Microsoft Announces up to $20,000 Reward Under Xbox Bug Bounty Program

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Microsoft has announced the launch of the Xbox Bounty Program for gamers and cyber-security researchers to help identify security vulnerabilities in the Xbox Live network and services. In a blog post published Thursday, the company said that the goal of the bug bounty program is “to uncover significant vulnerabilities that have a direct and demonstrable impact on the security of Microsoft’s customers”, and qualified submissions will be eligible for bounty rewards of $500 to $20,000.

As with most bug bounty programs, the vulnerabilities have to be previously unreported and, must be reproducible on the latest, fully-patched version of the company’s Xbox Live network and services at the time of submission. They’ll also have to directly affect the security of Xbox users, which means Remote Code Execution flaws that are the top of the heap in terms of severity, will earn the maximum reward. Others, like privilege elevation, bypassing of security features and spoofing will earn smaller rewards between $1,000 and $5,000.

Out-of-scope vulnerabilities include Denial-of-Service issues because that will require researchers to carry out DoS/ DDoS testing, thereby interfering with the company’s services. The company also says that server-side information disclosure, low-impact CSRF bugs, sub-domain takeovers, cookie replay vulnerabilities, basic URL redirects and anything that involves phishing or social engineering attacks against Microsoft employees or customers are also ineligible for rewards under the program.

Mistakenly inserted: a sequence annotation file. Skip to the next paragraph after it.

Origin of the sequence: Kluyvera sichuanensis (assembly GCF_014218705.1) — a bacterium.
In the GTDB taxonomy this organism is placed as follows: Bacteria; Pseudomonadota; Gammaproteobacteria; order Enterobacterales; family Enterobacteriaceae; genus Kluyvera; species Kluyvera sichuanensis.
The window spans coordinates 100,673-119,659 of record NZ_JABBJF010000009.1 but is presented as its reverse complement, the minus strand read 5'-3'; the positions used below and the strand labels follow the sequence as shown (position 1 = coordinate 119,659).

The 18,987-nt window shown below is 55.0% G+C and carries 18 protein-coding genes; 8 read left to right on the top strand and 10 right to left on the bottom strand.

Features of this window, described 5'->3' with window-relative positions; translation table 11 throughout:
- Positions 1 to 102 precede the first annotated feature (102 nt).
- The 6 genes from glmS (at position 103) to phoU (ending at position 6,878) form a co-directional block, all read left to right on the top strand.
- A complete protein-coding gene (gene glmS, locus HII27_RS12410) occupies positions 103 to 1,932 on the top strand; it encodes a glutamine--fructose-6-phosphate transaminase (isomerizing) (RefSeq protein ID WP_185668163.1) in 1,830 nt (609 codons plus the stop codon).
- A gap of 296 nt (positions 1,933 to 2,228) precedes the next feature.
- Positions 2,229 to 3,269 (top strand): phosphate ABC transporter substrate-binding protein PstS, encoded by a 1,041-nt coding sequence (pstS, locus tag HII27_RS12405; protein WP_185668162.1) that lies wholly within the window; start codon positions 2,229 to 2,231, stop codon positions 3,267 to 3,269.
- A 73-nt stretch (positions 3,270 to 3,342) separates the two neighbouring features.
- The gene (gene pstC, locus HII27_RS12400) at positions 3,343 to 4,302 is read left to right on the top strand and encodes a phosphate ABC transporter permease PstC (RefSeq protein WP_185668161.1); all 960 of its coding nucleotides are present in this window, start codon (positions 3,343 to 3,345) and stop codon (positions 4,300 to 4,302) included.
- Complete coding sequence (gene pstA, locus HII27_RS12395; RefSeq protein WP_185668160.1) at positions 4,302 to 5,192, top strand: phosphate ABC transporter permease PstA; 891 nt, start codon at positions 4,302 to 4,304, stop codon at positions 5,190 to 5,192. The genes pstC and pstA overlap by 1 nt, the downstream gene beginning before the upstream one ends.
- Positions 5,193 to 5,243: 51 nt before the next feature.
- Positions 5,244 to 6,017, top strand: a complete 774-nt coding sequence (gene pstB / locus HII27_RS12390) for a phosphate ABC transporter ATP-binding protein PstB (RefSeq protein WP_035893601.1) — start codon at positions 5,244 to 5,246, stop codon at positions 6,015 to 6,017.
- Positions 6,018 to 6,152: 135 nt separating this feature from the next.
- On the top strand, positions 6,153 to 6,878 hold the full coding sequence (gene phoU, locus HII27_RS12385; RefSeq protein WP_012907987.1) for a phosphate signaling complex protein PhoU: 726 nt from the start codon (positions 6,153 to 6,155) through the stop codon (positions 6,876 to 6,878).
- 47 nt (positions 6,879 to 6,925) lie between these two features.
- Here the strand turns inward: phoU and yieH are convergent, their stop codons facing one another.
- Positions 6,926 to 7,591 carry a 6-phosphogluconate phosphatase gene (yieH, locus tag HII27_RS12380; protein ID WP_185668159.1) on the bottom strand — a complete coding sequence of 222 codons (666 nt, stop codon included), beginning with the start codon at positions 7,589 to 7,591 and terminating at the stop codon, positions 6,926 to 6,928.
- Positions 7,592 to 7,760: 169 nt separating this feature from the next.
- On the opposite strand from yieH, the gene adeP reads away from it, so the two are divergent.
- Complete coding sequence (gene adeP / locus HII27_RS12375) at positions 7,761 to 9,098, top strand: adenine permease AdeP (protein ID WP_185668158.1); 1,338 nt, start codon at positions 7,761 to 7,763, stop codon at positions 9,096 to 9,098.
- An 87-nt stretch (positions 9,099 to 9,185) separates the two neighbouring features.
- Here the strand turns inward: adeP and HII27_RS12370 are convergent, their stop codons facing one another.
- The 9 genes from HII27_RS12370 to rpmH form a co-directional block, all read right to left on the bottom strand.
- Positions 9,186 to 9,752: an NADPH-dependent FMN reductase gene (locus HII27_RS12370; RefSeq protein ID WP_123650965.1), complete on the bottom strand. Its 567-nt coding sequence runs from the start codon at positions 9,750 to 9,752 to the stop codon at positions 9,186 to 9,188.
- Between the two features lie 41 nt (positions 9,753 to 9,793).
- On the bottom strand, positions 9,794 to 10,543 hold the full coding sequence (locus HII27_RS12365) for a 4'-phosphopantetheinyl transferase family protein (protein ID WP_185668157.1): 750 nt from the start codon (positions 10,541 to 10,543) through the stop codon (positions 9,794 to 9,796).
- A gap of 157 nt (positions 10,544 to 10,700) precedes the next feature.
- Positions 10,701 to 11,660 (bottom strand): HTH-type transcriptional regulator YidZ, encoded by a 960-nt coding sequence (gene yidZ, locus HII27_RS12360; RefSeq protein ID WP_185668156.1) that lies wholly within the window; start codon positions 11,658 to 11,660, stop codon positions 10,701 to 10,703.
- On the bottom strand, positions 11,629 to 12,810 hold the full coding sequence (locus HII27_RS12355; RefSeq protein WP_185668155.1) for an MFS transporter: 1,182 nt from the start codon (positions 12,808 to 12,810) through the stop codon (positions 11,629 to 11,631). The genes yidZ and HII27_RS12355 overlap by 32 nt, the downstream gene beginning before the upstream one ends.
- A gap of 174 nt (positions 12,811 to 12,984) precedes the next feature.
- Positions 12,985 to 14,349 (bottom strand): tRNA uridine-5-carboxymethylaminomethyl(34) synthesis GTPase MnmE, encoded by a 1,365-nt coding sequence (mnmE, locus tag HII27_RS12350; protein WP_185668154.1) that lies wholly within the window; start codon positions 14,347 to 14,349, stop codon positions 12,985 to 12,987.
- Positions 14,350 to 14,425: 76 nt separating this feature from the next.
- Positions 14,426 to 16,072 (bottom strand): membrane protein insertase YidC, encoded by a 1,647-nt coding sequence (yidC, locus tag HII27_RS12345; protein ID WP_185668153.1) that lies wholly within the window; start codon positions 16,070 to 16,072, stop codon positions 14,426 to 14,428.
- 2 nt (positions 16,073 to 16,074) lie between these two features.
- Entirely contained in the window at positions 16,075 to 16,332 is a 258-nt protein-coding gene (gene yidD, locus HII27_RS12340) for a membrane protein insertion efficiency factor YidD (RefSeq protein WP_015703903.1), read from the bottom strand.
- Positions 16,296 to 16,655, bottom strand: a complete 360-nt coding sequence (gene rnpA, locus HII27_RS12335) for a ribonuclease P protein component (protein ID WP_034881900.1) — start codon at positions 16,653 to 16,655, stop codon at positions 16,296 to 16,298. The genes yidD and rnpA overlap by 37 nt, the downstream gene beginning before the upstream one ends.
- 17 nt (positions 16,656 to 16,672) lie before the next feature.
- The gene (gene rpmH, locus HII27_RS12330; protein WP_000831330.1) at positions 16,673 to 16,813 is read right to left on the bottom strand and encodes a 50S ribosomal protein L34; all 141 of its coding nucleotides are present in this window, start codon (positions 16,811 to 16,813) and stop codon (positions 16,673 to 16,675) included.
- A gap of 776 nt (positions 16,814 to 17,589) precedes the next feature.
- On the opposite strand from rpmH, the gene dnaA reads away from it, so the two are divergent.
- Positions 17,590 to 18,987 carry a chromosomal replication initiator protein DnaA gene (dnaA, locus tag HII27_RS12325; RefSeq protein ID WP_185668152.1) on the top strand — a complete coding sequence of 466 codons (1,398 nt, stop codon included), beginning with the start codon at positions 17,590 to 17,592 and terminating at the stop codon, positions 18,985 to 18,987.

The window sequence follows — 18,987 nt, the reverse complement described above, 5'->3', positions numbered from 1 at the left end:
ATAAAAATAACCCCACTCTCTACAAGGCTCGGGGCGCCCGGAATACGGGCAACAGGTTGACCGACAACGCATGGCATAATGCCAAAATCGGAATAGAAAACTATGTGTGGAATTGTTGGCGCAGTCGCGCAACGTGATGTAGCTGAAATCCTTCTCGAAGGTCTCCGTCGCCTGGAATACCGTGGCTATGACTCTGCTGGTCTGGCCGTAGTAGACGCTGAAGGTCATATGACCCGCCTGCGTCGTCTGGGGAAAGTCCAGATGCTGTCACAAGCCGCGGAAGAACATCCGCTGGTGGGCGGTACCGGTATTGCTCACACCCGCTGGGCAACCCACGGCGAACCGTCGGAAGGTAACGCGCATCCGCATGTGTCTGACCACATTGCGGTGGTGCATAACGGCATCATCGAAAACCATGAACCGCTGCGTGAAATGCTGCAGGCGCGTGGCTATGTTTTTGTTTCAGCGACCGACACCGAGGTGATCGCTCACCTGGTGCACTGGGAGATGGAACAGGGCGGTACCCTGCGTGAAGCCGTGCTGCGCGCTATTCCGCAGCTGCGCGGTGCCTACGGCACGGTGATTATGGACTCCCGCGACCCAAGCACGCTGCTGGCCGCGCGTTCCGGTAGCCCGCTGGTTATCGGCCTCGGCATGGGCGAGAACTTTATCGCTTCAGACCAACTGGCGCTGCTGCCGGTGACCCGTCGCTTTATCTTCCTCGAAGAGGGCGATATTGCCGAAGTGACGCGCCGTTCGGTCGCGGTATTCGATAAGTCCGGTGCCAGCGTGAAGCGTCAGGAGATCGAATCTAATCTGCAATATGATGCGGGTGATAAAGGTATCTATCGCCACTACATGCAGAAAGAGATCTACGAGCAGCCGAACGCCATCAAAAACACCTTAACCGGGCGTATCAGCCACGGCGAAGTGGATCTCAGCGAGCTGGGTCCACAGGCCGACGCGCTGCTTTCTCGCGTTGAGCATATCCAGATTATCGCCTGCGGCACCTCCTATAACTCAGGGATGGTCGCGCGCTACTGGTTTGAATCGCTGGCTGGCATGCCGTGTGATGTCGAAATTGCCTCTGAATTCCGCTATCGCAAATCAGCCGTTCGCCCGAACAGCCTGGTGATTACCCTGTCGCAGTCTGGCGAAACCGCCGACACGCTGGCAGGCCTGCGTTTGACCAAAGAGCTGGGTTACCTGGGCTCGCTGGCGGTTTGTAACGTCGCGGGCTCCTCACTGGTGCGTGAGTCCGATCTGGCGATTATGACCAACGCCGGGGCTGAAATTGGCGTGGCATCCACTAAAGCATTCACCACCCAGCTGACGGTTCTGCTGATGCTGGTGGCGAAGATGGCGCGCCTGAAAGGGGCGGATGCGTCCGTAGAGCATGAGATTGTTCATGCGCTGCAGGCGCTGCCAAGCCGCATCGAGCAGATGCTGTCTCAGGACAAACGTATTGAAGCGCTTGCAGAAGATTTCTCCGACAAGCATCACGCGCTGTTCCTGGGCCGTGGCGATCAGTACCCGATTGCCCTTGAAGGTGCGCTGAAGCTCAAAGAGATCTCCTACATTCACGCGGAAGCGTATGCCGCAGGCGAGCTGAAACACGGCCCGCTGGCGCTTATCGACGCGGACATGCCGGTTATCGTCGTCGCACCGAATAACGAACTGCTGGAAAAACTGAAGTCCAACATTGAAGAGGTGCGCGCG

The Xbox bug bounty program comes just a few months after the company rolled out a similar program for its Chromium-based Edge browser, with rewards of up to $30,000 for cyber-security researchers who can find vulnerabilities in the Dev and Beta channels of the software. The company also runs a number of other such programs for Windows, Office, .NET and more, but the highest rewards are reserved for vulnerability reports on Azure cloud services and Hyper-V virtualization servers.

SOURCE Microsoft
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